The Biden administration said it strongly supports a bill to make Washington, D.C., the 51st state and the president on Tuesday urged swift passage of the measure in Congress.
“For far too long, the more than 700,000 people of Washington, D.C. have been deprived of full representation in the U.S. Congress,” the White House Office of Management and Budget said in a statement of administration policy. “This taxation without representation and denial of self-governance is an affront to the democratic values on which our Nation was founded. H.R. 51 rights this wrong by making Washington, D.C. a state and providing its residents with long-overdue full representation in Congress, while maintaining a Federal District that will continue to serve as our Nation’s seat of government.”
Most observers expect H.R. 51, known as the Washington, D.C. Admission Act, to pass the House on Thursday, but the measure is sure to get a lot of pushback in the evenly divided Senate.
D.C. Delegate Eleanor Holmes Norton, a longtime and tireless advocate for statehood, said the time has come for full representation for District residents.
“The residents of our nation’s capital deserve voting representation in Congress and full local self-government,” the Democrat said. “With Thursday’s House vote and expected passage, along with Democratic control of the Senate and White House, we have never been closer to statehood.”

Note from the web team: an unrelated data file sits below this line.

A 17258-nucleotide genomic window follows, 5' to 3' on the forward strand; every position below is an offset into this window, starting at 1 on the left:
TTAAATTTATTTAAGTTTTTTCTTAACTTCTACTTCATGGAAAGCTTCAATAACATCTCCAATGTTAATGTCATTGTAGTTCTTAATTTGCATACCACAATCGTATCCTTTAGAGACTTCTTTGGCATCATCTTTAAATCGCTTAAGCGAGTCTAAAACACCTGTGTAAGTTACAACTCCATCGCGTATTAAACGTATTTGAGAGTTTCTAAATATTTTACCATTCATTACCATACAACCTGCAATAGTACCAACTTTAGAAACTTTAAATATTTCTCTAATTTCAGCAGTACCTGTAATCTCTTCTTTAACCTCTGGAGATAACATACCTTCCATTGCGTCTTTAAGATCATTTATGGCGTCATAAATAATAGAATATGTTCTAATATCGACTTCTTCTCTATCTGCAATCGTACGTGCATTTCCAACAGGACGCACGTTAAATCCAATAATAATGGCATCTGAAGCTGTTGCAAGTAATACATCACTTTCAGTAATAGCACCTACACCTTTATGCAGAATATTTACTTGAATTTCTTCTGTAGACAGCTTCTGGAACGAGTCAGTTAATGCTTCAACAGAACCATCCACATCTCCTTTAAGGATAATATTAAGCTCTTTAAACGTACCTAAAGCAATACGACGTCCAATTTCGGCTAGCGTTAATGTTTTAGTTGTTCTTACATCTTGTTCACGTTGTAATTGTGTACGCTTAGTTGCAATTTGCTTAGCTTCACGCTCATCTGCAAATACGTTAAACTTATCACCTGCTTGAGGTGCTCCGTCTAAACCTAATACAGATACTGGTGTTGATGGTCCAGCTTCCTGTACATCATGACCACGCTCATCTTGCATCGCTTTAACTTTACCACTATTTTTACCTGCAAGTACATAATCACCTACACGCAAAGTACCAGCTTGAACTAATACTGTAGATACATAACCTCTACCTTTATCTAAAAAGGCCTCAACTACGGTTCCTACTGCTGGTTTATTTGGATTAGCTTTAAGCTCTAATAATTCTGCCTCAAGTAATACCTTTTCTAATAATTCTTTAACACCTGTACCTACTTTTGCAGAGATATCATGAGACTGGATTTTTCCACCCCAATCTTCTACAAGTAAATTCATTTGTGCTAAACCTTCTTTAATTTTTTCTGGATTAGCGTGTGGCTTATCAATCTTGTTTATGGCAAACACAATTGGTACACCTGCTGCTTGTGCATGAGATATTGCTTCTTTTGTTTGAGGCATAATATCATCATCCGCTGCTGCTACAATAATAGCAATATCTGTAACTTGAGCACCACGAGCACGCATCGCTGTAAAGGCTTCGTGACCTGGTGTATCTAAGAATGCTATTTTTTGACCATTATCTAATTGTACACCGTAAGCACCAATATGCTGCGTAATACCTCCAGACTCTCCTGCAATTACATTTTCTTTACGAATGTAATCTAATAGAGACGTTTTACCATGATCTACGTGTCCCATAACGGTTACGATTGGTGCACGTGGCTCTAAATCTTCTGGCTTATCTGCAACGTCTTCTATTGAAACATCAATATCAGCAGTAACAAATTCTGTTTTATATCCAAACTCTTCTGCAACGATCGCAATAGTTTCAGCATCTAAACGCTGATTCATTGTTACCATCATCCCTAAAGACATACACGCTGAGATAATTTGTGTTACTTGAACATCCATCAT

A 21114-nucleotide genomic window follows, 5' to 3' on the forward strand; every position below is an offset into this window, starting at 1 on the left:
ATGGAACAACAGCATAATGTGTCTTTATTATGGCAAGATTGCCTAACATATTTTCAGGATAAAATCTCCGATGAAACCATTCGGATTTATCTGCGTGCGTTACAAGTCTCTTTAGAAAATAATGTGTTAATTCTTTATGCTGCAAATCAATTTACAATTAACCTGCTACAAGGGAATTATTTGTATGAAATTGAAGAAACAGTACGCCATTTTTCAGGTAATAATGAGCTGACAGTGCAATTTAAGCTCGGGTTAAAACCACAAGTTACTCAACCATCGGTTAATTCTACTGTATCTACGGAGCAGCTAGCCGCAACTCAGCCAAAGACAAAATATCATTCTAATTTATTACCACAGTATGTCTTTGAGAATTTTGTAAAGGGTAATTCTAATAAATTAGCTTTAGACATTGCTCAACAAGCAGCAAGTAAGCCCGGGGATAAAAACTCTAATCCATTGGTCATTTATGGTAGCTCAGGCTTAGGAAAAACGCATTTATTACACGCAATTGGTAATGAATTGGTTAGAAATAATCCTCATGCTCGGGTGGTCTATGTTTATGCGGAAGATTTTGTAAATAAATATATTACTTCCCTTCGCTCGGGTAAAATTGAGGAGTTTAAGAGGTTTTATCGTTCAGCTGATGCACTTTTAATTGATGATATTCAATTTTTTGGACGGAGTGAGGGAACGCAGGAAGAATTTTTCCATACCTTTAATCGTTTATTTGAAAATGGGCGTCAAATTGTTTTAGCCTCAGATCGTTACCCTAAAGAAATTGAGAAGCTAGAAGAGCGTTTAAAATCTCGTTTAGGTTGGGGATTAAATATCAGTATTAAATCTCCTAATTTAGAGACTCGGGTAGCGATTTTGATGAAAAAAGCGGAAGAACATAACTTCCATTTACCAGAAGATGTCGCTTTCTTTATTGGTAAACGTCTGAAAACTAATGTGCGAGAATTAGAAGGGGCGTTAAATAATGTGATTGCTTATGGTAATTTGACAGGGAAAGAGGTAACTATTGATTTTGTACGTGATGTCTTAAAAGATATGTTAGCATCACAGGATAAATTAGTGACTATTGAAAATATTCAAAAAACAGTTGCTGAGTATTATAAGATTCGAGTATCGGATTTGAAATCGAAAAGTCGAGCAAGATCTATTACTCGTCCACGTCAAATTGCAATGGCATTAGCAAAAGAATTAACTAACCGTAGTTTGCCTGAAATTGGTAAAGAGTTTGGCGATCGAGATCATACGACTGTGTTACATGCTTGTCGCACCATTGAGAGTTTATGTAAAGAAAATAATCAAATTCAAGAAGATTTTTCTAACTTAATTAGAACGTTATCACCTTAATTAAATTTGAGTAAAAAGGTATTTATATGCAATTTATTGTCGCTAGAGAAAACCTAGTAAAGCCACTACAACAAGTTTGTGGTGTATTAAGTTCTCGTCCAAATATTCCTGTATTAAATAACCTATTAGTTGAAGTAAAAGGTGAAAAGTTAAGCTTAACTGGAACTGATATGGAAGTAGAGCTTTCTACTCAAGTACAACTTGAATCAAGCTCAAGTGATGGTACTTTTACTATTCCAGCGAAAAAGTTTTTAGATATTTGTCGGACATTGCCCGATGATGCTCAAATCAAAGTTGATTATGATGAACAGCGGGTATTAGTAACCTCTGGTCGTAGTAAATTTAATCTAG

Because some Senate Democrats like West Virginia’s Joe Manchin have ruled out legislation to either eliminate the filibuster or relax the filibuster rules, it’s unlikely the required 60 votes for passage could be found in the Senate.
“D.C. statehood is a key part of the radical leftist agenda to reshape America,” GOP Rep. James Comer of Kentucky said, signaling that there would be no Republican support for passage in the upper chamber.
The Senate is evenly split at 50-50, with Vice President Kamala Harris acting as the tie-breaking vote.
The filibuster requires that laws are passed with at least 60 votes. Only bills — usually financial measures — can pass on a simple majority using the process known as reconciliation.
Still, establishing “the State of Washington, Douglass Commonwealth as the 51st state will make our Union stronger and more just,” the White House said. “Washington, D.C. has a robust economy, a rich culture, and a diverse population of Americans from all walks of life who are entitled to full and equal participation in our democracy.”
The administration said it looks forward to working with Congress as H.R. 51 proceeds through the legislative process to ensure that it comports with Congress’s constitutional responsibilities and its constitutional authority to admit new states to the Union by legislation.
“The administration calls for the Congress to provide for a swift and orderly transition to statehood for the people of Washington, D.C.,” White House officials said.